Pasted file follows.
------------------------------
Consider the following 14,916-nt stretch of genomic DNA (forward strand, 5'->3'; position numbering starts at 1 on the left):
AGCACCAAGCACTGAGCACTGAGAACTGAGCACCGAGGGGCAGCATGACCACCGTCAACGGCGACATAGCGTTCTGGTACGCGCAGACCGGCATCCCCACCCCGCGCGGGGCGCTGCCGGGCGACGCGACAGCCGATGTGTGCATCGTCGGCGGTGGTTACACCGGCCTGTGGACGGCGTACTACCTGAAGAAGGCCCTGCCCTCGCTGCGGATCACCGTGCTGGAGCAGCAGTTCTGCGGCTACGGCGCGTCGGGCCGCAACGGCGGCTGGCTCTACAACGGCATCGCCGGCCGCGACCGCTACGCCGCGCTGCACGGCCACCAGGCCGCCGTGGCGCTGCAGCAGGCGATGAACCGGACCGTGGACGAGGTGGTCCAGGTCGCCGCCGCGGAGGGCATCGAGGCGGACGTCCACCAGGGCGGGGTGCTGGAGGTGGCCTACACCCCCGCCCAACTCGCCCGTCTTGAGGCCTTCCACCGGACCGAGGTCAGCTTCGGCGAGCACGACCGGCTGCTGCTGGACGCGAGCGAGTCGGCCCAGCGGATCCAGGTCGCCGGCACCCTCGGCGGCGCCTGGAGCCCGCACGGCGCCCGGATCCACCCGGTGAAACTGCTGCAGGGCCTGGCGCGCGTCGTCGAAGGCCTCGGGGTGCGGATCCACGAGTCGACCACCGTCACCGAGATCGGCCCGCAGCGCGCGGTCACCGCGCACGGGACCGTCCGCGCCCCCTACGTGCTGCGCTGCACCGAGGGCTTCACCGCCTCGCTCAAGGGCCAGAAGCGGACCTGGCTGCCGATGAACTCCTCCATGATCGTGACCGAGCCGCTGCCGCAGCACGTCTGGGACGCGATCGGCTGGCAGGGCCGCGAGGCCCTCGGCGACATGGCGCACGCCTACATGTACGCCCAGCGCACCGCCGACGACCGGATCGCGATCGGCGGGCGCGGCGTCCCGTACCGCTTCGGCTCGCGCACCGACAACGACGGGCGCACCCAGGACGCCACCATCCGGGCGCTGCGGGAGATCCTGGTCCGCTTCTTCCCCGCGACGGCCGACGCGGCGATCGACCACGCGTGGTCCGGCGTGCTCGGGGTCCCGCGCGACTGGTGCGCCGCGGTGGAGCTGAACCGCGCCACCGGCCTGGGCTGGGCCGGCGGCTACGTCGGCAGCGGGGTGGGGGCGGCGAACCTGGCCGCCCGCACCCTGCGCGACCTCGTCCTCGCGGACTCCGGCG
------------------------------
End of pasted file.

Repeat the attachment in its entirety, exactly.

Consider the following 14,916-nt stretch of genomic DNA (forward strand, 5'->3'; position numbering starts at 1 on the left):
AGCACCAAGCACTGAGCACTGAGAACTGAGCACCGAGGGGCAGCATGACCACCGTCAACGGCGACATAGCGTTCTGGTACGCGCAGACCGGCATCCCCACCCCGCGCGGGGCGCTGCCGGGCGACGCGACAGCCGATGTGTGCATCGTCGGCGGTGGTTACACCGGCCTGTGGACGGCGTACTACCTGAAGAAGGCCCTGCCCTCGCTGCGGATCACCGTGCTGGAGCAGCAGTTCTGCGGCTACGGCGCGTCGGGCCGCAACGGCGGCTGGCTCTACAACGGCATCGCCGGCCGCGACCGCTACGCCGCGCTGCACGGCCACCAGGCCGCCGTGGCGCTGCAGCAGGCGATGAACCGGACCGTGGACGAGGTGGTCCAGGTCGCCGCCGCGGAGGGCATCGAGGCGGACGTCCACCAGGGCGGGGTGCTGGAGGTGGCCTACACCCCCGCCCAACTCGCCCGTCTTGAGGCCTTCCACCGGACCGAGGTCAGCTTCGGCGAGCACGACCGGCTGCTGCTGGACGCGAGCGAGTCGGCCCAGCGGATCCAGGTCGCCGGCACCCTCGGCGGCGCCTGGAGCCCGCACGGCGCCCGGATCCACCCGGTGAAACTGCTGCAGGGCCTGGCGCGCGTCGTCGAAGGCCTCGGGGTGCGGATCCACGAGTCGACCACCGTCACCGAGATCGGCCCGCAGCGCGCGGTCACCGCGCACGGGACCGTCCGCGCCCCCTACGTGCTGCGCTGCACCGAGGGCTTCACCGCCTCGCTCAAGGGCCAGAAGCGGACCTGGCTGCCGATGAACTCCTCCATGATCGTGACCGAGCCGCTGCCGCAGCACGTCTGGGACGCGATCGGCTGGCAGGGCCGCGAGGCCCTCGGCGACATGGCGCACGCCTACATGTACGCCCAGCGCACCGCCGACGACCGGATCGCGATCGGCGGGCGCGGCGTCCCGTACCGCTTCGGCTCGCGCACCGACAACGACGGGCGCACCCAGGACGCCACCATCCGGGCGCTGCGGGAGATCCTGGTCCGCTTCTTCCCCGCGACGGCCGACGCGGCGATCGACCACGCGTGGTCCGGCGTGCTCGGGGTCCCGCGCGACTGGTGCGCCGCGGTGGAGCTGAACCGCGCCACCGGCCTGGGCTGGGCCGGCGGCTACGTCGGCAGCGGGGTGGGGGCGGCGAACCTGGCCGCCCGCACCCTGCGCGACCTCGTCCTCGCGGACTCCGGCG